Microsoft drops Talisman reference design

Microsoft has cancelled a reference design for its Talisman graphics initiative because the graphics chip makers it aimed to serve could produce devices quickly and inexpensively without it. Code-named Escalante, the Talisman reference design aimed to verify that hardware components worked together and to provide a test bed for hardware and software vendors. Slow development on the project, coupled with advances in processors and graphics chips, cut the window of need for the Escalante board so short that there was little incentive to continue the project.

Microsoft has cancelled a reference design for its Talisman graphics initiative because the graphics chip makers it aimed to serve could produce devices quickly and inexpensively without it.

Code-named Escalante, the Talisman reference design aimed to verify that hardware components worked together, provide a test bed for hardware and software vendors, and speed Talisman-compliant products to market, said Jay Torborg, director of graphics and multimedia at Microsoft's Windows Operating Systems division.

Slow development on the project, coupled with advances in processors and graphics chips, cut the window of need for the Escalante board so short that there was little incentive to continue the project.

"We decided to cancel the reference implementation," Torborg said.

Instead, Microsoft is concentrating on licensing Talisman technology to chip makers, Torborg said. In the next few weeks, a number of vendors will announce Talisman licences, he added.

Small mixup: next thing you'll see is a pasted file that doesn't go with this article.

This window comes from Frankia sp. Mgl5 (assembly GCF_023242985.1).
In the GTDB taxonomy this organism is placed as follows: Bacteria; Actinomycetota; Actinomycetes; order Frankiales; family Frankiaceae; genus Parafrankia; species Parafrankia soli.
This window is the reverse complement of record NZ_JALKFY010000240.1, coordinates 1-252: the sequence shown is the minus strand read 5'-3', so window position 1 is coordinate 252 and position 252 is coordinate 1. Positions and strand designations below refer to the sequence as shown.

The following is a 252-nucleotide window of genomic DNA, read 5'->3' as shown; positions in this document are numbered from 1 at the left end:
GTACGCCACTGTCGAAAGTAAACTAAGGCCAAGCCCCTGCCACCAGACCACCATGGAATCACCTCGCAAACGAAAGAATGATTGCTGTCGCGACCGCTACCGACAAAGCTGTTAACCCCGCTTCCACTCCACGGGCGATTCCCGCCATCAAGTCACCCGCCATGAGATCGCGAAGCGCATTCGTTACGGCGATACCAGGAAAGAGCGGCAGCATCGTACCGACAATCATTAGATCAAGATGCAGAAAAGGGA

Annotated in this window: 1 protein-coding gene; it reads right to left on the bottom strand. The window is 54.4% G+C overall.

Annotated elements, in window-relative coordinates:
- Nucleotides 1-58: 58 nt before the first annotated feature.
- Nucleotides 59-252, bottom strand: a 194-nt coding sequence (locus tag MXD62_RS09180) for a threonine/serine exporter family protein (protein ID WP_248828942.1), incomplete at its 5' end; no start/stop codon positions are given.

The licensees will include the major and some of the smaller graphics chip companies and some vendors that will be new to graphics devices, Torborg added.

For instance, Trident Microsystems said last week it will build Talisman into a single chip for mainstream multimedia applications.

Cirrus Logic, which partnered with Fujitsu Microelectronics, Philips Semiconductor, and Silicon Engineering, expects to use Talisman in a range of graphics chips, said Bob Brummer, director of strategic marketing at the company's PC Products division.

Hardware technology overtook Escalante, Brummer said. For example, the Accelerated Graphics Port, which speeds graphics applications, did not exist when the Escalante project started.

S3 is also looking into Talisman, said Scott Tandy, S3's director of marketing for high-end graphics products. "As we develop our high-end products, we are implementing Talisman where it makes sense," Tandy said.

S3 is finalising a Talisman licence agreement with Microsoft, Tandy said. Leveraging Microsoft's investment in Talisman into graphics is worth the effort, he added.

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